There has been much debate about the usefulness of survey-based measures of trust [7–10]. Figure 1 shows the current state of knowledge on the most widely used survey-based measure (the World Values Survey (WVS) trust question), measures of trust from the trust game, and the behavioural content associated with each of these measures.
A fairly close to consensus view now holds that the behaviour of Player A in the trust game can reflect risk preferences, social preferences (including altruism), a person’s beliefs about the trustworthiness of others and their own trustworthiness. The behaviour of Player B is a measure of trustworthiness and can reflect either altruism or reciprocity. Trustworthiness measures from the trust game correlates well with the WVS trust question. By contrast, trust measures from the trust game do not correlate well with the WVS trust question. Thus survey-based measures are good at eliciting measures of trustworthiness but are bad are eliciting measures of trust [10–12].
Figure 1: The behavioural content of trust measures
Figure 1 shows that risk aversion, altruism and beliefs are potential confounds to experimental measures of trust from the trust game: what might look like trusting behaviour might have more to do with risk attitudes because trustworthiness, by definition, is an uncertain prospect. Similarly, acts of pure altruism could explain apparent trusting behaviour. Finally, a person’s beliefs about trustworthiness (i.e., their mental models of how trustworthy others are) could also explain their trusting behaviour. To isolate the causal effect of Activate! on trust, it is important to check for whether the programme also operates through these channels. We find treatment effects for all three channels. However, only beliefs are effect modifiers. Specifically, conditional on risk, beliefs, and altruism, the Activate! programme causes an increase in trust for participants whose perceptions of the trustworthiness of others (beliefs) are altered by the programme.
In earlier work, we have shown that social learning (i.e., learning from others) is a strong mediator of trust behaviour among programme candidates. This finding, coupled with the latest evidence of programme impacts reviewed in this article, is consistent with a peer network interpretation of how Activate! works to build social capital. Given the daunting challenges South Africa faces with young people, these findings offer hope that change can be affected through social capital interventions that focus not on incentivising young people to leave their communities in search of a better life, but rather to invest in their communities by serving as change ambassadors capable of activating higher levels of trust and other prosocial norms that are key drivers of social cohesion and community efficacy. The results of the Activate! experiment demonstrates that social capital is malleable and offers an alternative vision to the dystopian reality that Place represents for the vast majority of young people in South Africa.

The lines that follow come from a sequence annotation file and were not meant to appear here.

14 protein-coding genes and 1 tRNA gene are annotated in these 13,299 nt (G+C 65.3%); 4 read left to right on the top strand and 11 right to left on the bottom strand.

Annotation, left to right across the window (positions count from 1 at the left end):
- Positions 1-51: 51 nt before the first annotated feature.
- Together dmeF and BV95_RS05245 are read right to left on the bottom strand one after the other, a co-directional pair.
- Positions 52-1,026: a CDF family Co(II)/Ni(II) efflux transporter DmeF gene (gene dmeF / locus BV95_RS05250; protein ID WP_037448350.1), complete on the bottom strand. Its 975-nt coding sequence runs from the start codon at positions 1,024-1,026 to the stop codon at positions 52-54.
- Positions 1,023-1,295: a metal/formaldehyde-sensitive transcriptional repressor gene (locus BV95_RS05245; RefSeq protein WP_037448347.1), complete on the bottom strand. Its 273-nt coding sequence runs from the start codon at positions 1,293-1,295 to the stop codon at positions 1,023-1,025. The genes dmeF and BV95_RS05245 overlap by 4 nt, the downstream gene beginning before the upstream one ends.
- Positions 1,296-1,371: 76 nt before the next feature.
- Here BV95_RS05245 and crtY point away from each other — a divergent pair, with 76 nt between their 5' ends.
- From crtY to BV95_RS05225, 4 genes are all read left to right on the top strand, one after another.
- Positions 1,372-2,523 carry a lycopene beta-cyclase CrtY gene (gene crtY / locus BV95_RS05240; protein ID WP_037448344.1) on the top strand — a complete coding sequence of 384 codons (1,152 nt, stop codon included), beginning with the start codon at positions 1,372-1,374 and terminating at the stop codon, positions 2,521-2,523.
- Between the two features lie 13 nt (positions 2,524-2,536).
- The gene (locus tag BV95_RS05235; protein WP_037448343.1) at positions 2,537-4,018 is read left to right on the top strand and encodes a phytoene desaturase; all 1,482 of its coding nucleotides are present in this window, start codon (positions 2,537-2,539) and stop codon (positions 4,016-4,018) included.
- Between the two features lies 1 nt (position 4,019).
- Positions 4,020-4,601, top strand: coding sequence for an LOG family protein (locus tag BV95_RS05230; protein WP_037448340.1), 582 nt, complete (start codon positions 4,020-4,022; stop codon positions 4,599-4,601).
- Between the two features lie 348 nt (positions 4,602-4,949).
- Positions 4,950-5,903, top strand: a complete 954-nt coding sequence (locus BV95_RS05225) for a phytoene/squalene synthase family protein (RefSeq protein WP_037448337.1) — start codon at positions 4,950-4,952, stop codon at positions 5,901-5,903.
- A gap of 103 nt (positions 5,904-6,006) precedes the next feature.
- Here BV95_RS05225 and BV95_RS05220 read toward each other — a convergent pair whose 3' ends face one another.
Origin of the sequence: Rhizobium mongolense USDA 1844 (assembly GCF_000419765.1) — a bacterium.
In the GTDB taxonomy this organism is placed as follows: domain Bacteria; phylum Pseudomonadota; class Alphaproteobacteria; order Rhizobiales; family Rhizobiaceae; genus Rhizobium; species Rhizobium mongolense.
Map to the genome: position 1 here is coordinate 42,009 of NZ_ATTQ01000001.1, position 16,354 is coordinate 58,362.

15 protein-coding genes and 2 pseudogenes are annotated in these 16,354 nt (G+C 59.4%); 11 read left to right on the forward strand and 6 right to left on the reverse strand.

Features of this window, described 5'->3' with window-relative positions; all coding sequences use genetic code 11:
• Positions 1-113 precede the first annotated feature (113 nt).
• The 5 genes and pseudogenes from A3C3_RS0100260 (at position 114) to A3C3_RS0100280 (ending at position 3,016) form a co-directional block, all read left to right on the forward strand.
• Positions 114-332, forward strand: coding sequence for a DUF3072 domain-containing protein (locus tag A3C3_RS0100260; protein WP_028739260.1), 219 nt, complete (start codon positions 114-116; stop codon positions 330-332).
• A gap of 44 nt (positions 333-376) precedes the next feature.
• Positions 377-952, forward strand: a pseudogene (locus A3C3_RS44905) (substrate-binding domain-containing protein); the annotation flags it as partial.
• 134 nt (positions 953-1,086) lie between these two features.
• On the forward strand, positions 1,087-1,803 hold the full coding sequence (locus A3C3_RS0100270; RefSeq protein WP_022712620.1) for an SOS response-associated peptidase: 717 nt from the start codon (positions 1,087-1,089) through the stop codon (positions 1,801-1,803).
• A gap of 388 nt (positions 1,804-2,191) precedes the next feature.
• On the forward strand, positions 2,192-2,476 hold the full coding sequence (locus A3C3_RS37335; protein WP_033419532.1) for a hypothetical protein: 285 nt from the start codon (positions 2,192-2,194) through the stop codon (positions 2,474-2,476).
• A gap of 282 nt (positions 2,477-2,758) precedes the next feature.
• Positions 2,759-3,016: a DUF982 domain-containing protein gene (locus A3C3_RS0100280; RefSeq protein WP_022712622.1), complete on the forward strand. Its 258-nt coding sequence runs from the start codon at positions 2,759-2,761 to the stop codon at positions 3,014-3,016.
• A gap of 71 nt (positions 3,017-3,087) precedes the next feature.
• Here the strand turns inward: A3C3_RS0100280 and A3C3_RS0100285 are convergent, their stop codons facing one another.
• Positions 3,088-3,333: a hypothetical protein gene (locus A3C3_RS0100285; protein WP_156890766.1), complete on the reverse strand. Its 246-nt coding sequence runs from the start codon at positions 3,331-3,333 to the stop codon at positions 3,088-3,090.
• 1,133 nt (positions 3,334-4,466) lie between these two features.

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We gratefully acknowledge funding from the DG Murray Trust and KfW (the German Development Bank). We especially thank Janet Jobson for initiating and shepherding this project and David Harrison for his critical engagement with our work throughout the process. We are also grateful to the team at Activate! Change Drivers, especially Chris Meintjies, Landy Wright, Carmen Louw-Shang, Althea Louw and Tarryn Abrahams as well the teams of trainers that ran the training workshops: Lauren Daniels, Koko Zaka, Phumla Willie, Ashley Roman, Silindile Mncube, Casca Johnson, Malusi Mazibuko, Melissa Nefdt, Sibongile Segobola, Ise-Lu Mӧller, Caroline Mmabatho Seremane, Tebogo Motlana, Mduduzi Manci, Denese Reddy, Darian Smith, Sanele Hadebe, Sbonokuhle Nyembe, Thandeka Teledi as well as Injairu Kulundu and Renee-Hector-Kannemeyer. For their excellent research assistance, we are grateful to Lauren Antrobus, Asheen Bhagwandin, Larrisa Bhagwandin, Bianca Bohmer, Ionna Branga-Peicu, Patricia Chirwa, Samantha Filby, Ashleigh Fynn, Aimee Hare, Scott Hunt, Kim Ingle, Safia Khan, George Kinyanjui, Hayley Kornblum, Thembi Losi (late), Sibahle Magadla, Nangamso Manjezi, Moeketsi Masemene, Lovemore Mawere, Tatenda Mbofana, Jamie McGraw, Caitlin Miles, Hilary Moguto, Sofia Monteiro, Ditsheho Motetsi, Aurea Mouzinho, Sihle Nontshokweni, Mwape Nthala, Joan Obakwa, Nick Owsley, Sarah Pennington, Chloe Perling, Daniel Perling, Lorraine Rupande, Jeanine Rwishema, Reinhard Schiel, Jessica Standish-White, Alexandra Swanepoel, Ross Tonkin, Charles Tsikirayi, Anzisca Van Rooyen, Gary White, Sonja Winkler, and Ece Yagman. We also thank colleagues at the Universities of KwaZulu-Natal, Pretoria and Wits for generously making available venues at the various institutions where we conducted many of our experimental sessions. We especially thank Volker Schor, Imraan Valodia and Alexander Zimper.